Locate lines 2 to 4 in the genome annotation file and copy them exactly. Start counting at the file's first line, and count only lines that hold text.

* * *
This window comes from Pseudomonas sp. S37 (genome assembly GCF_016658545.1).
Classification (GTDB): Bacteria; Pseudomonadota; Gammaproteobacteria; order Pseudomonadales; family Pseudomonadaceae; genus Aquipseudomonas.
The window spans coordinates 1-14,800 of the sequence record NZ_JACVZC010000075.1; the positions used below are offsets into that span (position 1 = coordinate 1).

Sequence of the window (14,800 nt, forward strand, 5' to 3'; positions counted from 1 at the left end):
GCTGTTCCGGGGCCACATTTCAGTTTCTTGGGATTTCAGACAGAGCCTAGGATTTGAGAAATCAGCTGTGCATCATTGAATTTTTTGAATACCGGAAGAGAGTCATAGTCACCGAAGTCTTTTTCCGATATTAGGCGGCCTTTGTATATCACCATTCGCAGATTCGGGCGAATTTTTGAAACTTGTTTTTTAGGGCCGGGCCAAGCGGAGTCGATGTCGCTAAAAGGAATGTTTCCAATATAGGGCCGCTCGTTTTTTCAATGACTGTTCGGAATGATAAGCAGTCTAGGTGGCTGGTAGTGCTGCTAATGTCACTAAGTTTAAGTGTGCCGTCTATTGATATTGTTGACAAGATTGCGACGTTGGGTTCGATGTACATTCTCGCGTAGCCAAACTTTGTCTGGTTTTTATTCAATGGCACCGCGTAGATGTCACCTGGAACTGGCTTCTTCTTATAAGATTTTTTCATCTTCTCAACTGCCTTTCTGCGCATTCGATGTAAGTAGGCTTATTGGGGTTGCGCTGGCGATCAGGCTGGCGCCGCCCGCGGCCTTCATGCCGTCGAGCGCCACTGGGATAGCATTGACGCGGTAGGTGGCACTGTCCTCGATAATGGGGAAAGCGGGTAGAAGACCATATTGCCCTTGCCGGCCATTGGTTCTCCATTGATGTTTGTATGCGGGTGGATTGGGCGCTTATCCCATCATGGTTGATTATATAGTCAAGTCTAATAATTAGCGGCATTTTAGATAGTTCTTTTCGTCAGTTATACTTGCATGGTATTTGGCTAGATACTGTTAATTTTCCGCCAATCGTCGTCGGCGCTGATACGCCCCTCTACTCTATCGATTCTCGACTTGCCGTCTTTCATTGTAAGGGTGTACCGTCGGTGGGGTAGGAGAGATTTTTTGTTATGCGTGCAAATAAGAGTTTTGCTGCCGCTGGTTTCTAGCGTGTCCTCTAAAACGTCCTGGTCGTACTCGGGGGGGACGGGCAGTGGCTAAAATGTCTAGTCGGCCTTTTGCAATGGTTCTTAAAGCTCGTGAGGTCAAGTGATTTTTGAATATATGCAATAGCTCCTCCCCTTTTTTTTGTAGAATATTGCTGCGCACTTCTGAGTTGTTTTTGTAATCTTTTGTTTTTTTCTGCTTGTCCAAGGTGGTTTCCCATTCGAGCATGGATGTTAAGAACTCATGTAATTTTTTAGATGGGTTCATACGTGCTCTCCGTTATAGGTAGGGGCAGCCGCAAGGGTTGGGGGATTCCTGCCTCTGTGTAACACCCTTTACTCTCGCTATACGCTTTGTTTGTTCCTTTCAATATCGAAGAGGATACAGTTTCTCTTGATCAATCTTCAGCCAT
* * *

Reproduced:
Classification (GTDB): Bacteria; Pseudomonadota; Gammaproteobacteria; order Pseudomonadales; family Pseudomonadaceae; genus Aquipseudomonas.
The window spans coordinates 1-14,800 of the sequence record NZ_JACVZC010000075.1; the positions used below are offsets into that span (position 1 = coordinate 1).

Sequence of the window (14,800 nt, forward strand, 5' to 3'; positions counted from 1 at the left end):